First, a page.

Whoever believes in me, as Scripture has said, rivers of living water will flow from within them. (John 7:38, NIV)
Good morning, everyone! We pray that you would be filled, comforted and challenged by the presence of Jesus this morning, this week and this month.
As we venture deeper into a new season of church family, let us always remember that Christ is our true and lasting foundation!
Now, for some updates …
Special Guest (Sunday, Nov. 14, 5:30 p.m.): Matt Hundley, area leader for Vineyard Midwest South, will be joining us for our Sunday evening service along with a prayer ministry team. Come desiring/expecting Jesus to encourage you!
Kingdom Life Class (Tuesday, Nov. 16, 6:30-7:30 p.m.): Wanna learn how to pray for others? Join us for this opportunity to grow in ways that help build the body of Christ and make an impact in our community.
Notes from Leaders
Pastor David Welker: TRVC has joined a new region in the Vineyard Movement! We're excited to build relationships with a host of new churches in the Vineyard Midwest South Region. Over time we'll have the opportunity to participate in special events, marriage conferences, worship events, children's summer camps and a lot more. To learn about our new region, click here.
Shannon Welker (children’s/welcome): Advent season will be here before you know it. This year, we’ll be having a giving tree at the church — a Christmas tree with tags that list a gift needed for the Seeds of Hope camp. All gifts will be taken to camp and used as needed for the children. You’ll all be welcome to take a tag or two to participate in this Christmas outreach.
Krista Brandt (youth): Youth group game night will be on Wednesday, Nov. 3, at 6:30 p.m.! Of course there will be snacks. We're using Vineyard youth curriculum this year, and we just wrapped up a four-week "Identity" series. Next, we'll be diving into a character study from 1 & 2 Samuel and Kings.
Leadership Update: Small Groups!
We're excited to announce that Brittany Wojtowicz has begun serving in a Small Group Support role. In addition to helping out with Small Group Leader's Training, Brittany will work with small group leaders as a support person, helping to navigate topics, discussions and group dynamics. Here’s an important message from Brittany:
Hey TRVC family! I’m super excited to be stepping into coordinating small groups for our community here. In the past at TRVC, small groups have functioned as an extension of our larger weekly gathering times, allowing for more space to create friendships, accountability, and spiritual growth. There’s no doubt that COVID has had major impacts on our ability to do this well. As we shift into whatever this new normal is going to look like, I’m excited to see what this means for our small group communities at TRVC.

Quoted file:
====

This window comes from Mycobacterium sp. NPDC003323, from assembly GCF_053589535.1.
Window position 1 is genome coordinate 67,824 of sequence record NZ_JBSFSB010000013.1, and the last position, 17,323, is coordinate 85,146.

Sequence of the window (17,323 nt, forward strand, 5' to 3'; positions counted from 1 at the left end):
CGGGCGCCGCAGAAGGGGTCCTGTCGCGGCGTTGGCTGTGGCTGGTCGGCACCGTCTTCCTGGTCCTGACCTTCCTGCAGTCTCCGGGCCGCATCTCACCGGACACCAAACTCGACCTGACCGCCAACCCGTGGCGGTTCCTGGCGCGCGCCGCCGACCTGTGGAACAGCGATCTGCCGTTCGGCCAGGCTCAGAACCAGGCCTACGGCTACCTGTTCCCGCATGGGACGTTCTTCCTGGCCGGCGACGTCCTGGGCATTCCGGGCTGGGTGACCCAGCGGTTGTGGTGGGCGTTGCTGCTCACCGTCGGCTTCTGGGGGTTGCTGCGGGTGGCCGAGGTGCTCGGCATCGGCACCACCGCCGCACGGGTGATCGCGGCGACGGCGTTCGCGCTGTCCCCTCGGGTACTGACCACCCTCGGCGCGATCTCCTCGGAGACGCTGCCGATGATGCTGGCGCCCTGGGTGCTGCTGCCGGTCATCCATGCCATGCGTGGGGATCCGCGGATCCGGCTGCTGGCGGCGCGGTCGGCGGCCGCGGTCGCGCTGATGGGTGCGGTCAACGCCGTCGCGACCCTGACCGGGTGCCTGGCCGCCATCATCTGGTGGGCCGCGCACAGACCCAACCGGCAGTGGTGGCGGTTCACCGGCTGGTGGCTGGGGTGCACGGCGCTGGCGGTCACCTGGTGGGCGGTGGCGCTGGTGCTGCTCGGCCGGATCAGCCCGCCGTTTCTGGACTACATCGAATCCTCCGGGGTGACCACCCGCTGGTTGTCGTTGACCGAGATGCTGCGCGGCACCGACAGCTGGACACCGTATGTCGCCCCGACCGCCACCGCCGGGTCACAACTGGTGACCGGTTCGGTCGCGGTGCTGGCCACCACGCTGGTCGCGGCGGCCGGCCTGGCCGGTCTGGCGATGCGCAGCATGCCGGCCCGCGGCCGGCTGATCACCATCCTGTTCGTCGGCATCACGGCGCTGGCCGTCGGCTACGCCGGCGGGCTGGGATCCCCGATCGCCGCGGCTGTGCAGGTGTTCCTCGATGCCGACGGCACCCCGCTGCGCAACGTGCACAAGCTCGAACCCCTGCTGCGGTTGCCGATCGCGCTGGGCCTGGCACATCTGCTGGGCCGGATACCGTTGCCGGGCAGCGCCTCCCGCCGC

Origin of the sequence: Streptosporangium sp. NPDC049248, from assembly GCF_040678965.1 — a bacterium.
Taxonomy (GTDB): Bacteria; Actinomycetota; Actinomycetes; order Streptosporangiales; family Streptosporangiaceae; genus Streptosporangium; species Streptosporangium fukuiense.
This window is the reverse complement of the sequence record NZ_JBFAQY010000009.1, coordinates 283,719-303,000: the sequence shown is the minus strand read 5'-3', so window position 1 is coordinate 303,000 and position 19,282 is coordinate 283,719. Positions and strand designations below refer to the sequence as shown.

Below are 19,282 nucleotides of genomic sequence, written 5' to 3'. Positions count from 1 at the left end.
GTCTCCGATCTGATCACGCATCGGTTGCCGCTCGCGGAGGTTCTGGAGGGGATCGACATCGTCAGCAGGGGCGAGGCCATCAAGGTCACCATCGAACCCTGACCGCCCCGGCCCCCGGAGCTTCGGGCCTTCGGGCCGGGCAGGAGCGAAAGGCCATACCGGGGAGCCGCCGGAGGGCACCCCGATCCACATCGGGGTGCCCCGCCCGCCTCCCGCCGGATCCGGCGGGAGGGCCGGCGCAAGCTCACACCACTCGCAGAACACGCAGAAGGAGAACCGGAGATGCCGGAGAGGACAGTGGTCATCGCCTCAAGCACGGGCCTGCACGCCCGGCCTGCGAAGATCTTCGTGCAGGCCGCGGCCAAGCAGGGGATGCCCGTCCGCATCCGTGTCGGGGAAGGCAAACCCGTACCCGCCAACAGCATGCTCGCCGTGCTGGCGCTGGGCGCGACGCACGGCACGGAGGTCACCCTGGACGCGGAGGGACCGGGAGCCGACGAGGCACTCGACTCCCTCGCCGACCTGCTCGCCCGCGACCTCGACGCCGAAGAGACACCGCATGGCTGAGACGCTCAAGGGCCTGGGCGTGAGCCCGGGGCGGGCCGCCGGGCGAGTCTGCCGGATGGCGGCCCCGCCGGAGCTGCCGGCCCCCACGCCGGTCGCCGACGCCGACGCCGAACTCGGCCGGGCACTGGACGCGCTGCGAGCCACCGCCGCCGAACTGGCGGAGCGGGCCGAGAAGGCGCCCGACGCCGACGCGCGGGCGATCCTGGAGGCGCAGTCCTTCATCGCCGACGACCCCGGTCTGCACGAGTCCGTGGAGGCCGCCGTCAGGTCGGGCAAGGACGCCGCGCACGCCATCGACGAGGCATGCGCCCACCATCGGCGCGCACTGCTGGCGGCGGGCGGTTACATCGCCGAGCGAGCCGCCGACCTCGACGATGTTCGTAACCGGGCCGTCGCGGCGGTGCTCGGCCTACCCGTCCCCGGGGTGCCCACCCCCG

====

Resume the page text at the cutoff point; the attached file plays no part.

This month I’d like to share my top three favorite things about small groups:
Emphasis on small. As an introvert, I often find it hard to connect in large community settings. I value depth in my relationships, and the times spent before and after church don’t often give me the space to do this. (I’m also usually chasing my children off of the stage but that’s probably for another time). I find it much easier to build real relationship in a smaller, more intentional setting where I can show up as my authentic self and be challenged to grow spiritually.
For my day job, I am a social worker and have spent the last 10 years working for CADA (an agency that works with victims of domestic and sexual violence). From my work, I have become convinced that we contribute to a more just and compassionate world when we can build community with one another — and maybe even be in disagreement with each other — but know that we are seen and loved for who we are anyway.
When we can show up as our authentic selves in a small community, we feel connected to the larger TRVC community, and I believe that the Holy Spirit uses connections to diverse, real life communities to change hearts and bring people to Him.
I am looking for people that might be interested in hosting a small group. It could be a learning community that meets to learn about different topics or ideas. Or maybe you’re interested in a “do life together” community and spend intentional time in relationship with others without a defined agenda. Or even a common interest group — like ukuleles (who knew?). Not sure you're a good fit? Not sure you have the time? I'd love to connect and learn more about what you're thinking and how I can support you in building community at our church. I can be reached at email@example.com. Let's chat!